The White House Attempts to Unring the Election Integrity Fearmongering
Over the weekend, the White House gave the NYT a statement on the integrity of our elections that deserves more attention. Here it is, in full:
The Kremlin probably expected that publicity surrounding the disclosures that followed the Russian Government-directed compromises of e-mails from U.S. persons and institutions, including from U.S. political organizations, would raise questions about the integrity of the election process that could have undermined the legitimacy of the President-elect. Nevertheless, we stand behind our election results, which accurately reflect the will of the American people.
The Federal government did not observe any increased level of malicious cyber activity aimed at disrupting our electoral process on election day. As we have noted before, we remained confident in the overall integrity of electoral infrastructure, a confidence that was borne out on election day. As a result, we believe our elections were free and fair from a cybersecurity perspective.
That said, since we do not know if the Russians had planned any malicious cyber activity for election day, we don’t know if they were deterred from further activity by the various warnings the U.S. government conveyed.
As the NYT noted in its introduction to this statement, the person who released this statement (my guess is Ned Price, but that’s just a wildarseguess) would not let him or herself be identified. While this is a long-time habit of the Obama Administration (one that merely exacerbated a Bush habit), consider what it means that a statement intended to increase confidence about our electoral process was issued anonymously.
You’re doing it wrong.
The statement itself highlights the perverse effect of all the fearmongering about Russia hacking our elections.
Let’s start with the last paragraph. “We do not know if the Russians had planned any malicious cyber activity for election day [… or] if they were deterred.” This suggests that at no time before the election did anyone in the White House know of plans to disrupt the election. That’s an important detail, because many sloppy journalists have consistently misread reports of the hacking of voter registration lists from a Russian hosting service but that may not have even been Russians must less the Russian state to mean that the Russian state was trying to hack the election itself. While there was one late report that suggests FBI may have gotten more reason to believe these polling list probes were Russian state entities, this statement seems to refute that.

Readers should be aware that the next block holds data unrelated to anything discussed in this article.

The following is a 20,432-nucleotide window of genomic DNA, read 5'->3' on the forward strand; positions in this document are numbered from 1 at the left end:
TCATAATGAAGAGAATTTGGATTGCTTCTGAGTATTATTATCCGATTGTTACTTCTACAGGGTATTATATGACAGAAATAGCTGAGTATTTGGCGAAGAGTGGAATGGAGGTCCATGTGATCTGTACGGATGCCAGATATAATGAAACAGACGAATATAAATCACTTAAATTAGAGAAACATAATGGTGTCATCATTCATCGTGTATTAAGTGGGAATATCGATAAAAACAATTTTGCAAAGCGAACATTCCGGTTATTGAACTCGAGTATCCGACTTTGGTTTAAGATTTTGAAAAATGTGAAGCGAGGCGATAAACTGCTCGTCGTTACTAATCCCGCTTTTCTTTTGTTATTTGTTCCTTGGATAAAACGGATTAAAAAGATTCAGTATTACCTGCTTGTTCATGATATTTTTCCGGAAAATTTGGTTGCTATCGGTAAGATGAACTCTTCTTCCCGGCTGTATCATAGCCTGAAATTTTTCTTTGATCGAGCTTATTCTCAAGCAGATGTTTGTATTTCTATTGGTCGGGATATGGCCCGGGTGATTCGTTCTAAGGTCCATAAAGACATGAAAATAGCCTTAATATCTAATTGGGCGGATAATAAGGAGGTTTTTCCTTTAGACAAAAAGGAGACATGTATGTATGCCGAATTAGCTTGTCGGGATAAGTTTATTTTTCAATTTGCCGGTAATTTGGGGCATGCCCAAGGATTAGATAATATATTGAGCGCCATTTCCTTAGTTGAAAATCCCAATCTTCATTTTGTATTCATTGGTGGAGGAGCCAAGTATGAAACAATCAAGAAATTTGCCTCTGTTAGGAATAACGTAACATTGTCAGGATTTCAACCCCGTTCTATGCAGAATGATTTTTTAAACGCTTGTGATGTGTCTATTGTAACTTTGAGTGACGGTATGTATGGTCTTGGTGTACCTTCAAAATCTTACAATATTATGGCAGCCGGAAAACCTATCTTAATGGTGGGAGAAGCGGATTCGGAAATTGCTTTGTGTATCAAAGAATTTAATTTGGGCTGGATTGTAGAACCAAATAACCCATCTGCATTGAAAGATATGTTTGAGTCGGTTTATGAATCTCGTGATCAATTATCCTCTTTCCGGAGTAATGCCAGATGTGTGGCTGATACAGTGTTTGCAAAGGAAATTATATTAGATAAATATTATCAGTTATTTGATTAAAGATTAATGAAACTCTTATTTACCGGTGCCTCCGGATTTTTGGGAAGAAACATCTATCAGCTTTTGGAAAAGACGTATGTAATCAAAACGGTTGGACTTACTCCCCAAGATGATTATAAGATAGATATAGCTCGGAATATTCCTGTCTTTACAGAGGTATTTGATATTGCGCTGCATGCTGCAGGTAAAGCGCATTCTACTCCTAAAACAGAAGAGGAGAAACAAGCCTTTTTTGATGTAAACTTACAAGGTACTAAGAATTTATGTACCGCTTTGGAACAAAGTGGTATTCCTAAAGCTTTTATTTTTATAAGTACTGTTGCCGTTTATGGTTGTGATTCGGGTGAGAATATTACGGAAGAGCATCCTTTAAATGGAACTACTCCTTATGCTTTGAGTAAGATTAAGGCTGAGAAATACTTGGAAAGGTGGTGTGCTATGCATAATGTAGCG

Indeed, the second paragraph seems to back that. “The Federal government did not observe any increased level of malicious cyber activity aimed at disrupting our electoral process on election day.” The White House, now explicitly speaking for the entire Federal government, says that there was no increased malicious cyber activity aimed at disrupting election day, regardless of the actor. While it’s certainly possible known probes of registration lists continued, according to this statement they didn’t accelerate as the election drew near. This makes it more likely these probes were identity theft related, not Russian state tampering.
If there was no there there to all the claims of Russian hacking our election infrastructure (which is distinct from claims that Russia hacked the DNC and other political organizations, which is something our spooks do as well), then why didn’t the White House stop all the fearmongering about the election infrastructure beyond the joint ODNI/DHS statement that admitted there was no conclusive evidence that was happening?
That’s where this statement starts.